Visually, the film is quite accurate, especially the Cavern set. Although the film, in attempting to portray five years, misses a great deal out, this is unsurprising considering the film’s scope. Only John’s home life is portrayed, with his girlfriend Cynthia and Aunt Mimi. Paul and George's family lives are ignored, as is Ringo Starr before meeting and joining the Beatles. Although Astrid Kirchherr’s role in both photographing the Beatles' early Hamburg performances, creating the Beatles haircut and falling in love with Stuart Sutcliffe is explored, Klaus Voorman7, her boyfriend at the time of her meeting the Beatles, is ignored.
Similarly, the period between the Beatles being signed by George Martin and their US tour is rushed through. The Beatles in America section is clearly influenced by A Hard Day's Night. The line, 'how do you find America?' 'Turn left at Greenland' is a blatant steal.
The film emphasises the Liverpool roots of the Beatles and their music more than any other film. The film shows that there was a 'Mersey Beat' sound and suggests that the Beatles were one of many strong acts from the region. Rory Storm and the Hurricanes accompany the Beatles as friendly rivals through much of the early stages of the film, with Gerry And The Pacemakers, and their hit with the song 'How Do You Do It', that the Beatles rejected, also mentioned. There are also several scenes in the Cavern and Casbah clubs, and Brian Epstein’s NEMS Music Shop is also shown. All this emphasises Liverpool's role in creating the Beatles, suggesting that Liverpool was at least equal if not more important an area for the development of the Beatles’ music than Hamburg.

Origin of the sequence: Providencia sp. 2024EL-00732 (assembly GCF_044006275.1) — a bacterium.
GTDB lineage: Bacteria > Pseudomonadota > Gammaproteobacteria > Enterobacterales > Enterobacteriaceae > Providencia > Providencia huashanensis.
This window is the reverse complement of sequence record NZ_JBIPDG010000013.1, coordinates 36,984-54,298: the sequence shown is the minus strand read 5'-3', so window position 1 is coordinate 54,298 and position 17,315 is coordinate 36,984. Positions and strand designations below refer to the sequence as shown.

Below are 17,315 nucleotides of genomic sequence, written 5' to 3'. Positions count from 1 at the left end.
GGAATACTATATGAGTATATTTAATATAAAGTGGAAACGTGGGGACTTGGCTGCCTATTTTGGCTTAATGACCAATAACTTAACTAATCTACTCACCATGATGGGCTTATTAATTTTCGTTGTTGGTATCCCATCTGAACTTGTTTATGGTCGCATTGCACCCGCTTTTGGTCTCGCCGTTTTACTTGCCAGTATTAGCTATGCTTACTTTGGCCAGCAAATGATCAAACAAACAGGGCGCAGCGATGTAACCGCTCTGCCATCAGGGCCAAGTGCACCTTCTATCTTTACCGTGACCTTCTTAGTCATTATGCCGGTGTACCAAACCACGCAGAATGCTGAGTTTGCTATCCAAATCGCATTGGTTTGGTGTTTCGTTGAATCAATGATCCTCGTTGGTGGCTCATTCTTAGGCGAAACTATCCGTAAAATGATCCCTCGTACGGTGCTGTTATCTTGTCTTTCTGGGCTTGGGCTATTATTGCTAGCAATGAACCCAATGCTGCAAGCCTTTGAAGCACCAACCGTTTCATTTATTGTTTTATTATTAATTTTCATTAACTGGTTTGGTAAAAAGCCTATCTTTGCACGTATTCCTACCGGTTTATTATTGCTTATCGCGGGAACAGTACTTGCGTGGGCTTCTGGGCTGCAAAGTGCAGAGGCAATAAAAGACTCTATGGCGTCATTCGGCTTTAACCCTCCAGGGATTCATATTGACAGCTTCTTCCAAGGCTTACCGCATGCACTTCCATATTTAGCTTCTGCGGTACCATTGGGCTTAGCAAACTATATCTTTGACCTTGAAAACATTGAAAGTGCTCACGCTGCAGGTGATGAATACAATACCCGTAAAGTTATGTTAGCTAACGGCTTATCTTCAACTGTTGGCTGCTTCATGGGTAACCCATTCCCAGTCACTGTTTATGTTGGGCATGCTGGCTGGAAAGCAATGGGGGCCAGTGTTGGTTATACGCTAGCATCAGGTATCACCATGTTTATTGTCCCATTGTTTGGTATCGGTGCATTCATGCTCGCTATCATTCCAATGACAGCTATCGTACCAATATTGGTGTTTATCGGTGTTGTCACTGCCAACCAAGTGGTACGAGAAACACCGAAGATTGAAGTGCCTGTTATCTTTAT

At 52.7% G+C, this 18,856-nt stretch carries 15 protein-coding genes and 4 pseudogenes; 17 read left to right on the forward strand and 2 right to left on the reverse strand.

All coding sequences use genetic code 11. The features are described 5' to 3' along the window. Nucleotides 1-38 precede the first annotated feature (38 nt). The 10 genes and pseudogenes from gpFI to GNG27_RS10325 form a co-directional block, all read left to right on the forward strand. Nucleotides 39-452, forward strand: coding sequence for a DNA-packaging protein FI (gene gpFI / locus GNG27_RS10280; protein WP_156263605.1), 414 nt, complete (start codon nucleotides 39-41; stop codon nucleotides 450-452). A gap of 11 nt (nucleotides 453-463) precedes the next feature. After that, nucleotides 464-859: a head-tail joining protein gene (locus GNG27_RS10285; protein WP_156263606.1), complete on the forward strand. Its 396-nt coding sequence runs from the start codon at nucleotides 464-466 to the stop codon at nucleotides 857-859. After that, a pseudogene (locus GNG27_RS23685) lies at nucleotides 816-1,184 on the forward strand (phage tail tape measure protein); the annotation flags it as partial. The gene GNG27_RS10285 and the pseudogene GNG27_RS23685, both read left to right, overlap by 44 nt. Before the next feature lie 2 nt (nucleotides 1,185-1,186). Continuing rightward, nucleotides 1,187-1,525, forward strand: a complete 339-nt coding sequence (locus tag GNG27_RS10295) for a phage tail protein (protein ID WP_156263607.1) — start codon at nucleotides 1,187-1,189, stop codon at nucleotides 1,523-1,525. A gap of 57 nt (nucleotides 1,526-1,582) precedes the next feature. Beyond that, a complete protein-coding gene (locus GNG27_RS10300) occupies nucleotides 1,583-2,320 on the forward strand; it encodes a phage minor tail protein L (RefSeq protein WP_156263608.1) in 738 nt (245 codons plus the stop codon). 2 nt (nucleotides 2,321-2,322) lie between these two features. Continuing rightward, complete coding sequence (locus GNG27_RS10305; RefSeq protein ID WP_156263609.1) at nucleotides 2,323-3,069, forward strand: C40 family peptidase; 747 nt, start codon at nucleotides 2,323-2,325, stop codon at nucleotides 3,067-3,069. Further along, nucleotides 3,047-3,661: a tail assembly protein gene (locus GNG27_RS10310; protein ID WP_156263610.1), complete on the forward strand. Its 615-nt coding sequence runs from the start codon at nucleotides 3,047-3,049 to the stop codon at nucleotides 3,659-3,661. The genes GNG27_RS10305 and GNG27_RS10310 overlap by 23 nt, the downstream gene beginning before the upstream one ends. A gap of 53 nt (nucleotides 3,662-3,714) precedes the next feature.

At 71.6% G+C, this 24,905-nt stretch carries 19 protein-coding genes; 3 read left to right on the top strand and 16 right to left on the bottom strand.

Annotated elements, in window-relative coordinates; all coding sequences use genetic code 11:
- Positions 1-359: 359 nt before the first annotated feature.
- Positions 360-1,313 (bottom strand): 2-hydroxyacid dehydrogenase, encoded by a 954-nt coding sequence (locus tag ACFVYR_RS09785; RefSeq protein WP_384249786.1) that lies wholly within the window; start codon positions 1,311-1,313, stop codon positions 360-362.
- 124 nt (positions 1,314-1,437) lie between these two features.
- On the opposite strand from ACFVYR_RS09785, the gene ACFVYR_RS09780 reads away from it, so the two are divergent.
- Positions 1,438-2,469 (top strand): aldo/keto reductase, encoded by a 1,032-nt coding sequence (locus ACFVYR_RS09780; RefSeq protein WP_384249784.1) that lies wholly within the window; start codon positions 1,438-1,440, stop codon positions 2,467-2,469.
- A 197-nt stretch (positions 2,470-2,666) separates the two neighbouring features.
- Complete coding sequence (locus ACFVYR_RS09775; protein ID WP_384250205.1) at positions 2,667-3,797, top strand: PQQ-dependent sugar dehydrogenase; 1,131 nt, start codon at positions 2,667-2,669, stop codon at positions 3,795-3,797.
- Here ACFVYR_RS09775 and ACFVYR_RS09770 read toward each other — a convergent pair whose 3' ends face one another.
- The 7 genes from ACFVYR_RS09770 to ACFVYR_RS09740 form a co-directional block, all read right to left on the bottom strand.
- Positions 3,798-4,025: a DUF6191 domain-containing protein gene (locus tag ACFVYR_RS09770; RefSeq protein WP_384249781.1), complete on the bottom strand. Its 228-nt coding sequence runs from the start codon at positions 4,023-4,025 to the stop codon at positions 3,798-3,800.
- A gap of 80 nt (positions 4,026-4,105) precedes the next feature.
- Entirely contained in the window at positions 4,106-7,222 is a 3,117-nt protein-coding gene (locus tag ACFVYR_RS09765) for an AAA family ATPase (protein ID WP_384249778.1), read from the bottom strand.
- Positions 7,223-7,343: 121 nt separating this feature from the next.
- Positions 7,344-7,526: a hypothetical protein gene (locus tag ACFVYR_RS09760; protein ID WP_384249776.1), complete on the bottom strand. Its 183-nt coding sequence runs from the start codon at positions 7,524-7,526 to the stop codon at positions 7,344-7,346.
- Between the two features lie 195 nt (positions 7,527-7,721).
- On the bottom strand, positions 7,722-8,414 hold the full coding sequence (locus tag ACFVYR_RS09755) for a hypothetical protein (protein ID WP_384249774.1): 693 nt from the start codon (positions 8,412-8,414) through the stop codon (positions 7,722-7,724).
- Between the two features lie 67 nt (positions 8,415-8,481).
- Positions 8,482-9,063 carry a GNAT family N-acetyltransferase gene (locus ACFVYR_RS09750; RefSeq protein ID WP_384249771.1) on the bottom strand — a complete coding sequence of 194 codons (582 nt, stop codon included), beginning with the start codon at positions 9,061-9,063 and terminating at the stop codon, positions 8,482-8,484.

The film is also shown very strongly with a strong pro-Pete Best bias. This comes to the fore with the legions of Beatles fans waving 'Pete Is Best' banners in the scene introducing Ringo as part of the Beatles. The film also states that '[EMI] the Record Company heard [Pete Best’s] drumming – they liked it'. George Martin, after the Beatles' initial recording session with Pete Best, had booked a different drummer, Andy White, to replace him for their next session – the one on which they recorded 'Love Me Do'.
Curiously for a film with a Pete Best bias, the important role played by his mother, Mona Best, in the early days of the Beatles is ignored. Mona Best owned the Casbah Coffee Club, one of the Beatles' earliest regular venues. When Allan Williams acted as the Beatles' booking agent in their early Liverpool days, it was Mona Best who kept the bookings. Indeed, some believe that one of the reasons Pete Best was forced out of the Beatles was to stop his mother from interfering and trying to run the group. That the Beatles' road manager, Neil Aspinall, made Mona Best pregnant in 1961 – their son, Roag, was born shortly before Pete Best left the group – certainly did not help matters either.
To conclude, The Birth Of The Beatles is a biopic which is surprisingly accurate, full of energy and the feel-good factor, especially during the song sequences. It has the strongest portrayal of the Beatles as a whole with Ringo taking an active part, as well as key Beatles figures such as George Martin and Brian Epstein. It does, though, frequently feel rushed and an audience unaware of the Beatles story may well feel out of place in certain sequences.
Despite, or perhaps because of, the pains taken to make this film as accurate as possible without infringing its narrative structure, on its initial 1979 release, John Lennon, Paul McCartney, Ringo Starr, and George Harrison all felt the film should not be released. At time of writing, January 2010, it remains unreleased on video, DVD or Blu-Ray.